It would be ill-advised but not a total disaster if a rail line were built to Tullamarine in the next term, but a line to Avalon would be an appallingly bad decision.

19 Comments on “Are Melburnians mad about trains?”

  1. Matthew says:

    “While the Greens are promising vapourware”
    I’m with the PTUA and give their policies the best grade. I reckon you’ve got something against the Greens Alan.

    • Alan Davies says:

      Absolutely not. “Vapourware” is a reference to the absence of information on costings funding.

      More: I’ll admit I’m disillusioned with the Greens. I feel they’re talking the (populist) talk but they’re not walking the (real) talk.

  2. Mahyar says:

    Melburnite’s or Melburnites?

    Who cares!

  3. jack horner says:

    The Avalon proposal illustrates:

    1. How irrelevant the whole business of cost-benefit analysis, opportunity cost & alternatives is to the politician’s mindset. They really are on a different planet from economic analysts. This is a gap that sensible public transport supporters somehow must learn to bridge.

    2. How behind the PT authorities are, compared with road authorities, in not having a stock of real, sensible, continuous improvement projects ready in the drawer for when a politician wants to make a splash with an infrastructure commitment, which can be used to moderate the impulse to silly proposals arising from point 1.

    It’s tragic to see the political energy that goes into crazy populist ideas like this when there are or should be dozens of longstanding, worthwhile PT infrastructure proposals ready for the go-ahead.

  4. Buninyong Bunny says:

    “If Tullamarine’s growth were to slow, this could make it less attractive to international airlines and consequently reduce the flight options for overseas travellers, including the number of direct flights (i.e. that don’t fly via Sydney or other Australian cities). Any reduction in the number of direct flights could have a detrimental effect on the city’s attractiveness as a place to invest and do business in.”

    To be honest I don’t quite get this bit. How does increasing patronage at Avalon decrease the attractiveness of Tullamarine to other airlines. I would have thought that it would have made no difference to flights already landing there, simply because the conditions already exist to run direct flights hear.

    I’m new to this blog so I apologize if you have already explained this, but it just seems an odd concept to me.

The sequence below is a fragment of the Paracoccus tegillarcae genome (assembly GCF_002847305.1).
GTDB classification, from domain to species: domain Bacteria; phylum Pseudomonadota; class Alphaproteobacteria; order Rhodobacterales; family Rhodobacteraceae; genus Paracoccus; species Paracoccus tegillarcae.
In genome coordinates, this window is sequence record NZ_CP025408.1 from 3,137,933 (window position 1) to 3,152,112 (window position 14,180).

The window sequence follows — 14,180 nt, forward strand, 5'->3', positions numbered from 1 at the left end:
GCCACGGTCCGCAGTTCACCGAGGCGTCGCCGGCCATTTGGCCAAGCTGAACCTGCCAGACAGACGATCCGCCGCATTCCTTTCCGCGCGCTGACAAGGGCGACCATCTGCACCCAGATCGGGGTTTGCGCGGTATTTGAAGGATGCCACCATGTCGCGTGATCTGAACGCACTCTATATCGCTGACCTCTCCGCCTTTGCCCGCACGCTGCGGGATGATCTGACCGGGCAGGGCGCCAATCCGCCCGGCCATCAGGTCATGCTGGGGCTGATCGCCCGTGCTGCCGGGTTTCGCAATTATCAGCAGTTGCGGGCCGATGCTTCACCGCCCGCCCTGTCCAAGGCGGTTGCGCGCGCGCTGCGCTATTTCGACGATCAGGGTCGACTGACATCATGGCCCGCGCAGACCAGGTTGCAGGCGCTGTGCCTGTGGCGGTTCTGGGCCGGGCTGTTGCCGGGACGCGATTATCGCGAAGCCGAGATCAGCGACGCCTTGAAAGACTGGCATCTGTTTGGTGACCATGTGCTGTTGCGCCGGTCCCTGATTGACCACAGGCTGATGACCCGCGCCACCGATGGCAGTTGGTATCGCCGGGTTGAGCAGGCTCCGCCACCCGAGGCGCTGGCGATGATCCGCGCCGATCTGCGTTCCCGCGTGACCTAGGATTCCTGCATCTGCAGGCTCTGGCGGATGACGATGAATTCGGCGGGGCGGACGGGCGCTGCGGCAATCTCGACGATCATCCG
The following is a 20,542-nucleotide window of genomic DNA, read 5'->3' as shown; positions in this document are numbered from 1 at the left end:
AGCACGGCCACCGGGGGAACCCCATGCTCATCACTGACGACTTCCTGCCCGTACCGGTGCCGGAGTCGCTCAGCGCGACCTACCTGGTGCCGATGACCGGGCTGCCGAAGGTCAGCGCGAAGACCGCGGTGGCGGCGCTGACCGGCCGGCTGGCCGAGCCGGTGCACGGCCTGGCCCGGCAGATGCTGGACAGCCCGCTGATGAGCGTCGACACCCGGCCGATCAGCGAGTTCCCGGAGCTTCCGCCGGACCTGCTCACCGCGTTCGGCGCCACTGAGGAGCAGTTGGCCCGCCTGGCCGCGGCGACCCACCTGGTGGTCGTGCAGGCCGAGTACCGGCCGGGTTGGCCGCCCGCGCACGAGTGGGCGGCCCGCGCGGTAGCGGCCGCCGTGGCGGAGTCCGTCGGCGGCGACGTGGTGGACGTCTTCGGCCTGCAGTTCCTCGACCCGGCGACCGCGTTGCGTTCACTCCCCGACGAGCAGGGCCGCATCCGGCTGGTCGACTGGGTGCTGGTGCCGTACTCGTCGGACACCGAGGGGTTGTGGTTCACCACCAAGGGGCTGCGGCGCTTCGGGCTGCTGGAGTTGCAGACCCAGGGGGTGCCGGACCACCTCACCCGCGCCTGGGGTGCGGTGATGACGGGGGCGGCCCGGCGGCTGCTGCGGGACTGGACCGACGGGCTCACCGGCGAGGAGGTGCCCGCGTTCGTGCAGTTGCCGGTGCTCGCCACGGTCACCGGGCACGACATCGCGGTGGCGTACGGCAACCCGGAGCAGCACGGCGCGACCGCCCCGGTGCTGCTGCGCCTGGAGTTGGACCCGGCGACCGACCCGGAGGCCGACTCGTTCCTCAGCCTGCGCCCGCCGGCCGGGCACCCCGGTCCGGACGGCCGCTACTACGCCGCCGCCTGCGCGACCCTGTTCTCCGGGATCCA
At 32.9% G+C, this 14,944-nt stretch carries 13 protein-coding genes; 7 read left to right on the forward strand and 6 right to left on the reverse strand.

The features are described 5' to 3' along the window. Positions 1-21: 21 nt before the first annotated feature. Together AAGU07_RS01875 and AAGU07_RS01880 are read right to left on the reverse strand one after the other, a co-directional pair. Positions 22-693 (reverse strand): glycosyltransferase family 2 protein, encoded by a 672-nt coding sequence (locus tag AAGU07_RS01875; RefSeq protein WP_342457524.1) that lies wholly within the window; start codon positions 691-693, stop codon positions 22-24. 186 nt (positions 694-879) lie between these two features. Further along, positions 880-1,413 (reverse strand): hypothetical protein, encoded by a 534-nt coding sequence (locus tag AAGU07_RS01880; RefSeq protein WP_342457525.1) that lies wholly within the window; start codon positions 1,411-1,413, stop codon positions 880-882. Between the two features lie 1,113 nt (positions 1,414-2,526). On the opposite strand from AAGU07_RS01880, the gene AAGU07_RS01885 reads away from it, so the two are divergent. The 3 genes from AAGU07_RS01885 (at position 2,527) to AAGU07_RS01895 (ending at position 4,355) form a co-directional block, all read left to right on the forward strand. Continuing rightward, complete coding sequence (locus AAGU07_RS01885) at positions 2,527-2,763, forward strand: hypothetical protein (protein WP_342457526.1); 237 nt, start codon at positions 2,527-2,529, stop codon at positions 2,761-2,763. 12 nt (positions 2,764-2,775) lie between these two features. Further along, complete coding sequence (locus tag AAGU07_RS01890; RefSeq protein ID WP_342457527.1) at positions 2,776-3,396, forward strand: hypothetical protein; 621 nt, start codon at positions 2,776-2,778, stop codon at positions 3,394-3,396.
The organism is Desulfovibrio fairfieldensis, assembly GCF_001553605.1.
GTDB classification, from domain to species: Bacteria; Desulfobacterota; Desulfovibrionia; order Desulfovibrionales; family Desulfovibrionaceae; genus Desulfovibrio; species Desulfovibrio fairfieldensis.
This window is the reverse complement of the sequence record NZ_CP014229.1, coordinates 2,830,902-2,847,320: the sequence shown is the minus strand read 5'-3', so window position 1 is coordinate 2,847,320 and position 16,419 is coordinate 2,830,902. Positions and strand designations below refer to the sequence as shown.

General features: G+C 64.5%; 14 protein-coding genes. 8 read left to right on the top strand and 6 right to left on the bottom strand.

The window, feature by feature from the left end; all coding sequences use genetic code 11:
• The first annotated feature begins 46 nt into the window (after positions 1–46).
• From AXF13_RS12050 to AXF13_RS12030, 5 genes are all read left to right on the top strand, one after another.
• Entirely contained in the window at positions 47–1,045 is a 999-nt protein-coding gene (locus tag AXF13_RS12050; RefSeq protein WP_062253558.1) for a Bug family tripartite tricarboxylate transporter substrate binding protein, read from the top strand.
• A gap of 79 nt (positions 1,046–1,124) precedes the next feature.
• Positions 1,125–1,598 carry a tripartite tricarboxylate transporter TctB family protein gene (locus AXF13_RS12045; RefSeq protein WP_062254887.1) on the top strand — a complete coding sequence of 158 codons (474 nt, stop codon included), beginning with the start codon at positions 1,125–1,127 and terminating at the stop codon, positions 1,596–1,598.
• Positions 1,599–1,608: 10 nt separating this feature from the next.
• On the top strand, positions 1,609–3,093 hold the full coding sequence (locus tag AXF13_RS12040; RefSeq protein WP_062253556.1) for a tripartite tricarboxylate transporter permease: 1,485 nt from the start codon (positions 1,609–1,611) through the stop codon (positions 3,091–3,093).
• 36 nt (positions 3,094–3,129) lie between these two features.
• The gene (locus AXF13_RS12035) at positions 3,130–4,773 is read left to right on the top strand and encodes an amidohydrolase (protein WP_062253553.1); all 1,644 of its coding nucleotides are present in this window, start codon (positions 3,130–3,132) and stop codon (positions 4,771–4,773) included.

• Alan Davies says:

      Melbourne has always struggled to get and retain a decent portfolio of international flights and a decent number of direct flights. Sydney has a number of advantages, especially being bigger and that little bit closer to the US, Asian and European markets i.e. it’s logical to make it the last stop out of, or the first stop into, Australia (obviously not a problem if Melbourne can fill a plane by itself).

      If Tullamarine’s passenger numbers shrink in relative terms compared to Sydney then more international airlines might choose to ignore it and, more importantly, more flights might leave and arrive via Sydney rather than direct from Melbourne.

  5. Whole heartedly agree with this article Alan (apart from maybe the Greens comment!).

    A rail link to Avalon would be a monumental waste of money…

    I think this project also highlights the fault with the Liberal PTDA plan to keep major Public Transport projects in the hands of the Government. Whilst these sorts of bigger projects would need to be approved by a whichever Government is in power regardless of what sort of authority is in place you can bet an independent authority wouldn’t have something as stupid as this on the list to approve in the first place.

    • Alan Davies says:

      I think a key question is how would any such authority be designed so that it would be both independent (of politicians?) but at the same time responsive to the electorate.

      • I would argue that it’s very nature would be to be responsive to the electorate. The mandate would be to create efficient public transport that encourages people to use it. Without being responsive to the electorate they wouldn’t be able to do this.

  6. […] the $50 million that Ted Baillieu promised he would spend in his first term to commence building a rail line from the CBD to Avalon Airport. The full cost, he says, would be $250 […]

  7. […] because its cost is estimated at only $250 million. But as some commentators have pointed out, including me, this would almost inevitably be a whiter than white elephant. It could be a real political […]

  8. […] discussed a rail line to the airport on a number of occasions before e.g. here, here and […]

  9. […] a high capacity transport system is that current arrangements are at or over capacity. When I discussed this proposal during the election campaign last year, I noted there were only around 13 scheduled departures from […]